The City of Sacramento and the Franklin Neighborhood Development Corporation are seeking artists to create two murals in the North City Farms neighborhood in southern Sacramento.
The murals will be located at the Highway 99 underpass on 21st Avenue and the wall of a nearby business.
“I am happy to see this much-needed attention on 21st Avenue,” said Councilmember Jay Schenirer, who represents the area.
Funding for the project comes from Caltrans’ Clean California program, which provides grants to reduce litter and help improve underserved communities.
“This partnership with the City, Franklin Neighborhood Development Corporation and Caltrans to beautify 21st Avenue is transformative for our communities, helps improve neighborhood aesthetics and most importantly increases residents’ safety, sense of place, and community pride,” Schenirer said.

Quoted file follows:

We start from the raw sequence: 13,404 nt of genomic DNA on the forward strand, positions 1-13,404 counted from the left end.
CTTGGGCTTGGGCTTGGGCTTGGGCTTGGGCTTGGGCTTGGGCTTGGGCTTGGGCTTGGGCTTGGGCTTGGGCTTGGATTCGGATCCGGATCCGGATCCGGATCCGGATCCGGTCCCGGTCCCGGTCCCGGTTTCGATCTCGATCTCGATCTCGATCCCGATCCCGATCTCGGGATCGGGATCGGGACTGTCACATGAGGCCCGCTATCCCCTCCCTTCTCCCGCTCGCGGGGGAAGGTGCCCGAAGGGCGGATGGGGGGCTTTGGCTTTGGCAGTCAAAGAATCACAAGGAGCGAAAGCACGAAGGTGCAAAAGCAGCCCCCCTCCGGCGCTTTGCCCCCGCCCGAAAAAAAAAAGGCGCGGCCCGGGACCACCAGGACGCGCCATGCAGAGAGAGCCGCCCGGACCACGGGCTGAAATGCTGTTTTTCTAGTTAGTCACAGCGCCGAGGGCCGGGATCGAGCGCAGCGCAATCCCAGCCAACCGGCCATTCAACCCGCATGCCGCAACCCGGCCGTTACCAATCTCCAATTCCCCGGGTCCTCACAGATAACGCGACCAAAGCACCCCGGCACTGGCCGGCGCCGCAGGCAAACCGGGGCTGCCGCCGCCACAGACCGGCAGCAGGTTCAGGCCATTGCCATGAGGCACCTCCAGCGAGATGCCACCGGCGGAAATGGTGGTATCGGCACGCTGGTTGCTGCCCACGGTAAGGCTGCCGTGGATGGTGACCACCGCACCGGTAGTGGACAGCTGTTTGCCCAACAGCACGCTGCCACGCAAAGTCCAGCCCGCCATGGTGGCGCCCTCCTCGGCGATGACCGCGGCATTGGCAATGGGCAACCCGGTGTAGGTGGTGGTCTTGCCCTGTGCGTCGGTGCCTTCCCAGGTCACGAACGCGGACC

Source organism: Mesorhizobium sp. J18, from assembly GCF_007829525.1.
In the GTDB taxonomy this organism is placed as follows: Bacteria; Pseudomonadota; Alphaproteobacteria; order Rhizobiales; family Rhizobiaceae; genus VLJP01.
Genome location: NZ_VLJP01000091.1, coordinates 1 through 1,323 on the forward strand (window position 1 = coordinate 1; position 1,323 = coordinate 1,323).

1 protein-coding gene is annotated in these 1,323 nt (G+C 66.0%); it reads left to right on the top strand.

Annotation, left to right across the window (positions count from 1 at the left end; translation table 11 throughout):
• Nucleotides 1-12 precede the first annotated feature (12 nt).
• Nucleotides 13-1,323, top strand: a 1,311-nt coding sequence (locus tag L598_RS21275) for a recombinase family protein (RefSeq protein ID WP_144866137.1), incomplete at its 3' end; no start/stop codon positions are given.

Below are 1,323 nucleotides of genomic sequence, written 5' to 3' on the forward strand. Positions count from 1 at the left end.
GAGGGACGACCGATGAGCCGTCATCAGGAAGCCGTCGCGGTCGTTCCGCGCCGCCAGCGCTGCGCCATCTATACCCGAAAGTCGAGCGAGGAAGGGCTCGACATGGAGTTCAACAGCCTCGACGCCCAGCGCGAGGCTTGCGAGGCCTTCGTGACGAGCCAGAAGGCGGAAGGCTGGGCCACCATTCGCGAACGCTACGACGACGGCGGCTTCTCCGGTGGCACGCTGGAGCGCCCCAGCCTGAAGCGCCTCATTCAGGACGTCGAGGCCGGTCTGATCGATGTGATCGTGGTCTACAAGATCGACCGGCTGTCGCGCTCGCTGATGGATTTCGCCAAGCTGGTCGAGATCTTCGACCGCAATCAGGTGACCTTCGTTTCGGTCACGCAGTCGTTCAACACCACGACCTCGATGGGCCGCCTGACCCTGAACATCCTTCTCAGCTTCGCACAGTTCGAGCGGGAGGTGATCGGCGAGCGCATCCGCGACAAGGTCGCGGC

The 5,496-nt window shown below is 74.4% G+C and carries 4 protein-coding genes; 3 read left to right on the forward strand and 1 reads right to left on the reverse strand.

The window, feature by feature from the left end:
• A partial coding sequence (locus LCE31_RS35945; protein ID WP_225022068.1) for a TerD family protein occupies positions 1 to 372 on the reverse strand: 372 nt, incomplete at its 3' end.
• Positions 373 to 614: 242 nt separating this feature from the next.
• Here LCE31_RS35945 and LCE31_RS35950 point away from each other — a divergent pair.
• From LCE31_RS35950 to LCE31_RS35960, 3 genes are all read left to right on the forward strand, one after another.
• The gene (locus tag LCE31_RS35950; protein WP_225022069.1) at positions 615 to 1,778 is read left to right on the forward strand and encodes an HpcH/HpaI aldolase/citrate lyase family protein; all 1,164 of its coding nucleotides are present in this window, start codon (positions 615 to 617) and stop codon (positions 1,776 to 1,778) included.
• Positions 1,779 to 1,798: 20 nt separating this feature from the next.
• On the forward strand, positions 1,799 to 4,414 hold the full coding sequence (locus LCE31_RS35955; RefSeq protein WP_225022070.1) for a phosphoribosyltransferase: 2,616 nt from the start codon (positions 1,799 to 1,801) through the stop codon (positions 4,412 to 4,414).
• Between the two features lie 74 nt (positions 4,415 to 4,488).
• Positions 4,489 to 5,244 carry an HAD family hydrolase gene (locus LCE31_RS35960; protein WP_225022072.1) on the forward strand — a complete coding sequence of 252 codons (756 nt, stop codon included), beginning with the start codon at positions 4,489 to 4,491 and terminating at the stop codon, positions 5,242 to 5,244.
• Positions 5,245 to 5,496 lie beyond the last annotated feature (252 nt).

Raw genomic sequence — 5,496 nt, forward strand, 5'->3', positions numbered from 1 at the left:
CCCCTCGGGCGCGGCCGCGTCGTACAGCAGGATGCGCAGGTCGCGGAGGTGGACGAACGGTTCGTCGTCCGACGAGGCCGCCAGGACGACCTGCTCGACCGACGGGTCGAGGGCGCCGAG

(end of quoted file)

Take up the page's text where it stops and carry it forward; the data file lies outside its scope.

Artists — or teams of artists — can apply for the project at the Franklin Neighborhood Development Corporation website. Applications are due Aug. 25.
A panel of community members and other artists will help select the final artist or team.
The project also will include new lighting, sidewalks, trees, and educational events to help educate people about illegal dumping.
“A large part of these grants are focused on reducing litter and illegal dumping through education,” said Lisa Moretti, an engineer with the City’s Department of Utilities. “We’ll be offering several events on waste disposal, illegal dumping and how to report it. We always encourage people to call 3-1-1 if they see illegal dumping.”
Staff hope the project will help reconnect several neighborhoods in the area, which were separated when Highway 99 was built in the 1960s.
21st Avenue is a popular walking route between South Oak Park, North City Farms, Franklin Boulevard and Ethel Phillips Elementary School.
Several City departments — including the Office of Arts and Culture, Public Works, and Utilities — are working on the project.
Other partners include Sacramento Regional Transit, Ethel Phillips Elementary School, and Luther Burbank High School, as well as local arts non-profits and neighborhood associations.